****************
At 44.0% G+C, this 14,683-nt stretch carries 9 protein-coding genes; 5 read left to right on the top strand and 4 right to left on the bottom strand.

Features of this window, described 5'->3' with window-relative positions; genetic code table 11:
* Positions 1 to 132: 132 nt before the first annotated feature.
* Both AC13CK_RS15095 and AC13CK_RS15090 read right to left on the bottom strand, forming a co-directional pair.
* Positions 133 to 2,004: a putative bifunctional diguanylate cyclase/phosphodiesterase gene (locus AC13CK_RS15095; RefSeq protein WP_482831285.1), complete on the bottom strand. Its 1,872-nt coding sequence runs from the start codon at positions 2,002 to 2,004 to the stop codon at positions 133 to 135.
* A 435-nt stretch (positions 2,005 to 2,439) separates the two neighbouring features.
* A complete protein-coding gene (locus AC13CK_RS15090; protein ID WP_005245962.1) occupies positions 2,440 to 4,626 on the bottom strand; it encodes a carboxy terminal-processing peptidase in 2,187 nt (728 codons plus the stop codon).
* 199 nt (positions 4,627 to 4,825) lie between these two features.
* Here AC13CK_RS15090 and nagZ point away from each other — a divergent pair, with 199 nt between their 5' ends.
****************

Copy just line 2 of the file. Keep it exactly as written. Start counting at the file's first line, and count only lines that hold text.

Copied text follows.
Features of this window, described 5'->3' with window-relative positions; genetic code table 11: